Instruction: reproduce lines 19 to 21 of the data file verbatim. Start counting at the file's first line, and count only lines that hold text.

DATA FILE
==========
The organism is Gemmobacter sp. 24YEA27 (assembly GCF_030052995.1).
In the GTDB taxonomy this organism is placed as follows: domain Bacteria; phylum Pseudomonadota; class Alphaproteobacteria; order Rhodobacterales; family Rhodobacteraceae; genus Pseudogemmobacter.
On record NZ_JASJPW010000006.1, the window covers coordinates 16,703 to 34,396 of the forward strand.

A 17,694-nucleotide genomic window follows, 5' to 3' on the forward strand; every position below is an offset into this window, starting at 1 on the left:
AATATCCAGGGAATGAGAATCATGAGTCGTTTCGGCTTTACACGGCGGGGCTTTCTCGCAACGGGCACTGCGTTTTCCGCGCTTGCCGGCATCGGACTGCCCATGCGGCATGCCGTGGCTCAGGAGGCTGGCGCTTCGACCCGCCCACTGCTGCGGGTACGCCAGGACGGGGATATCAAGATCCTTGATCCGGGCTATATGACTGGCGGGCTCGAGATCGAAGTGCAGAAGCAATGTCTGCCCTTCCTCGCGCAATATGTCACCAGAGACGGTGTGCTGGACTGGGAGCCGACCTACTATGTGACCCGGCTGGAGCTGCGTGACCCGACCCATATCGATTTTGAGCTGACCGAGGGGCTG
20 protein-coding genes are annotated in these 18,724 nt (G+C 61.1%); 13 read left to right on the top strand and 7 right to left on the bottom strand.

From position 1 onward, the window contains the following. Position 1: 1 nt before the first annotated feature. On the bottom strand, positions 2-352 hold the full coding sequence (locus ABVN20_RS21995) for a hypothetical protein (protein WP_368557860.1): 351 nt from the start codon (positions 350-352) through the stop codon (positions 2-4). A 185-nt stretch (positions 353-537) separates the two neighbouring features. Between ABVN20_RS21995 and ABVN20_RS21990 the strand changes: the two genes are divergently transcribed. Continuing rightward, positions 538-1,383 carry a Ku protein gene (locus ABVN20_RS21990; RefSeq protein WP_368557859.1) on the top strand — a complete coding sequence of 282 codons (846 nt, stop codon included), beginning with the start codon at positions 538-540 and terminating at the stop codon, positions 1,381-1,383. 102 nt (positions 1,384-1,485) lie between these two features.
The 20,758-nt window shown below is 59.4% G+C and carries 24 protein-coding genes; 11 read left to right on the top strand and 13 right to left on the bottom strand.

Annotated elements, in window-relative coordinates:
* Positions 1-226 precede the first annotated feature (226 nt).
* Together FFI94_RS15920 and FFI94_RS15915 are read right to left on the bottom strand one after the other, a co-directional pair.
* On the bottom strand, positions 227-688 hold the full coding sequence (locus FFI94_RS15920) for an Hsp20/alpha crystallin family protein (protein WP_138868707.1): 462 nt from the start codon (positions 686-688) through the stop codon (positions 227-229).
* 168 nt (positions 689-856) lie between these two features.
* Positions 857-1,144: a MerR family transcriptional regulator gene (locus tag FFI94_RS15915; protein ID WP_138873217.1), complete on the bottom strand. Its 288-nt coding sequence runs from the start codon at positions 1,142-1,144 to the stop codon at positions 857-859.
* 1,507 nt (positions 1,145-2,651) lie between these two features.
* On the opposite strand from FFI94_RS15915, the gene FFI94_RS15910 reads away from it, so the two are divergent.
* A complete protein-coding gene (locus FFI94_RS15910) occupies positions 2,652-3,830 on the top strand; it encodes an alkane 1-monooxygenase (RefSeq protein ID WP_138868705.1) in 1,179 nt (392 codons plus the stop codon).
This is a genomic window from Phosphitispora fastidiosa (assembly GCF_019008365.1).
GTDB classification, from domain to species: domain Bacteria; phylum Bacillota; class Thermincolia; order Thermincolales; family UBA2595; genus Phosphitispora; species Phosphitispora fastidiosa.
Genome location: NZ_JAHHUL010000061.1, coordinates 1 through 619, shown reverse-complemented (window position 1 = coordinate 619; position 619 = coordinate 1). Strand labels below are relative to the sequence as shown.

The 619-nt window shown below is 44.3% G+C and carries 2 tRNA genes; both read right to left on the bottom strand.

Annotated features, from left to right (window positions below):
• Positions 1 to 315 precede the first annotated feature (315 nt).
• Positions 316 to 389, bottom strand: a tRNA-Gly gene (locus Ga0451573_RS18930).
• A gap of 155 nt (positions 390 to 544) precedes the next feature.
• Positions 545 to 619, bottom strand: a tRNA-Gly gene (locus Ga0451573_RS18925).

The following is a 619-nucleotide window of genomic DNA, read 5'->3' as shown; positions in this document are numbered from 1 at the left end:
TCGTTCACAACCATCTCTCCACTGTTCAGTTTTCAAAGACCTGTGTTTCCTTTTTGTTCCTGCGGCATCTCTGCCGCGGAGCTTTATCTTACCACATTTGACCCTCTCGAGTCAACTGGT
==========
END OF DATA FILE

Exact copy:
GTDB classification, from domain to species: domain Bacteria; phylum Bacillota; class Thermincolia; order Thermincolales; family UBA2595; genus Phosphitispora; species Phosphitispora fastidiosa.
Genome location: NZ_JAHHUL010000061.1, coordinates 1 through 619, shown reverse-complemented (window position 1 = coordinate 619; position 619 = coordinate 1). Strand labels below are relative to the sequence as shown.

The 619-nt window shown below is 44.3% G+C and carries 2 tRNA genes; both read right to left on the bottom strand.